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This blog is about the fascinating, fun, and challenging things about the English language. I hope to entertain you and to help you with problems or just questions you might have with spelling and usage. I go beyond just stating what is right and what is wrong, and provide some history or some tips to help you remember. Is something puzzling you? Feel free to email me at wordlady.barber@gmail.com.
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Sunday, December 28, 2014

12 Days of Wordlady: 8 Maids a-milking

http://4.bp.blogspot.com/-uGk6w7oaKpk/UOMnxDUnJXI/AAAAAAAAQhs/AUAYR39G1aI/s1600/8+Maids+a+Milking.jpg
Maids a-milking

There just isn't much interesting to say about "maid" or "milk".

What I do find interesting, however, is the question: Why do we call the place where milkmaids work a "dairy" rather than, say, a "milkery"?

"Dairy" is derived from the Anglo-Saxon word 
dǽge (later "daie"). The very earliest meaning of dǽge was "kneader of dough; maker of bread". You can see the kinship between dǽge and "dough". Still back before the Norman Conquest, it came to designate a maid or female servant, and specifically a milkmaid. The "daie-ery" was therefore the place where a "daie" performed her duties.

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For what swans have to do with singing, click here:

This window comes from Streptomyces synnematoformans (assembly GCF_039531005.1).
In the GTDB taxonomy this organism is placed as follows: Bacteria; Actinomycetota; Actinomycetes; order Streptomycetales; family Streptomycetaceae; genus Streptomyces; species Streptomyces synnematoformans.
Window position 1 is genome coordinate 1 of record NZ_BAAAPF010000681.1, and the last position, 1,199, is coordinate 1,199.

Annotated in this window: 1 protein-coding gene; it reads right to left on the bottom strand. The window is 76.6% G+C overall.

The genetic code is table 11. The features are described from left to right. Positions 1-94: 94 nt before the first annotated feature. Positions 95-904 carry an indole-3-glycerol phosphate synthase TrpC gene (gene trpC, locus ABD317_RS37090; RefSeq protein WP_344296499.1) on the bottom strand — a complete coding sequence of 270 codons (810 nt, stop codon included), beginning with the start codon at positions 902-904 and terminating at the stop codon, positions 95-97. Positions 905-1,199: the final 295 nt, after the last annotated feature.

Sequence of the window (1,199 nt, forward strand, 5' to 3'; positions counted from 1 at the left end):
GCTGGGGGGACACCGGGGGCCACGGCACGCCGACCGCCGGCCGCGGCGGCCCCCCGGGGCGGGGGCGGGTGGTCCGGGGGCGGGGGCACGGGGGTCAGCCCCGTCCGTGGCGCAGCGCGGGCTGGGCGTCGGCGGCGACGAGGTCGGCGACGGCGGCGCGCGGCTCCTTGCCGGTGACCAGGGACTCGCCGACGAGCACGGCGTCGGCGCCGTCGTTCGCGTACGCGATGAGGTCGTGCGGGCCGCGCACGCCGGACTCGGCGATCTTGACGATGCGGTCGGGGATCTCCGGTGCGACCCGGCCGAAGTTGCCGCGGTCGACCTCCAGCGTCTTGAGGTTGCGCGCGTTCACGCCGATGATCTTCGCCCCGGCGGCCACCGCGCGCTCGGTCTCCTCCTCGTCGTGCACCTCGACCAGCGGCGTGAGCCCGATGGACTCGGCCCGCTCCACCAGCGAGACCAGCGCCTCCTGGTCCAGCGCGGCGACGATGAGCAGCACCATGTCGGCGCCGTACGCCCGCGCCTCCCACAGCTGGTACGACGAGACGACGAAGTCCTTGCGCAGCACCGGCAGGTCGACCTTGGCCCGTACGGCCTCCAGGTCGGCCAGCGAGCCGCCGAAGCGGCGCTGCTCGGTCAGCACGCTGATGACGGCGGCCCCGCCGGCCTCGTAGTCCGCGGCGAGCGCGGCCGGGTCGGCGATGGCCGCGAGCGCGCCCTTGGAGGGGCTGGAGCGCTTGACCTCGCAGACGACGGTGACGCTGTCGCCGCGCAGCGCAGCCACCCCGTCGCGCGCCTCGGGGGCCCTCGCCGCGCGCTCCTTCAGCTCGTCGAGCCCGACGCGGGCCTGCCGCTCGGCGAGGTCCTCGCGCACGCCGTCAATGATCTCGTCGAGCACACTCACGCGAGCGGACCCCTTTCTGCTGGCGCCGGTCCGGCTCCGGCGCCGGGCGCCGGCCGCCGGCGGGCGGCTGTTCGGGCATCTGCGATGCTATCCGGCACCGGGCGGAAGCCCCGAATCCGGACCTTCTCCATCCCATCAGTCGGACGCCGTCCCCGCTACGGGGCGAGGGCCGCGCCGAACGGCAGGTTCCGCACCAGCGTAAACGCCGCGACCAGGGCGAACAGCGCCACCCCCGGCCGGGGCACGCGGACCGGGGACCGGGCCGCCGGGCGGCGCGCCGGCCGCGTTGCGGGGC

http://katherinebarber.blogspot.ca/2014/12/12-days-of-wordlady-swans-swimming.html

Why we don't say "gooses" and "gooselings: 
http://katherinebarber.blogspot.ca/2014/12/12-days-of-wordlady-geese-laying.html


For why we don't say "fiveth", "fiveteen", and "fivety", click here: 
http://katherinebarber.blogspot.ca/2014/12/12-days-of-wordlady-fifth-day.html  

For why it was OK to call the Virgin Mary a "bird", click here: 
http://katherinebarber.blogspot.ca/2014/12/12-days-of-wordlady-calling-birds.html

For what French hens have to do with syphilis, click here: 
http://katherinebarber.blogspot.ca/2014/12/12-days-of-wordlady-french-hens.html

For turtle-doves, click here: http://katherinebarber.blogspot.ca/2014/12/12-days-of-wordlady-turtle-doves.html

For what partridges have to do with farting, click here:
http://katherinebarber.blogspot.ca/2013/12/12-days-of-wordlady-partridge.html


                                                               

 

 

 


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About Me

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Canada's Word Lady, Katherine Barber is an expert on the English language and a frequent guest on radio and television. She was Editor-in-Chief of the Canadian Oxford Dictionary. Her witty and informative talks on the stories behind our words are very popular. Contact her at wordlady.barber@gmail.com to book her for speaking engagements; she can tailor her talks to almost any subject. She is also available as an expert witness for lawsuits.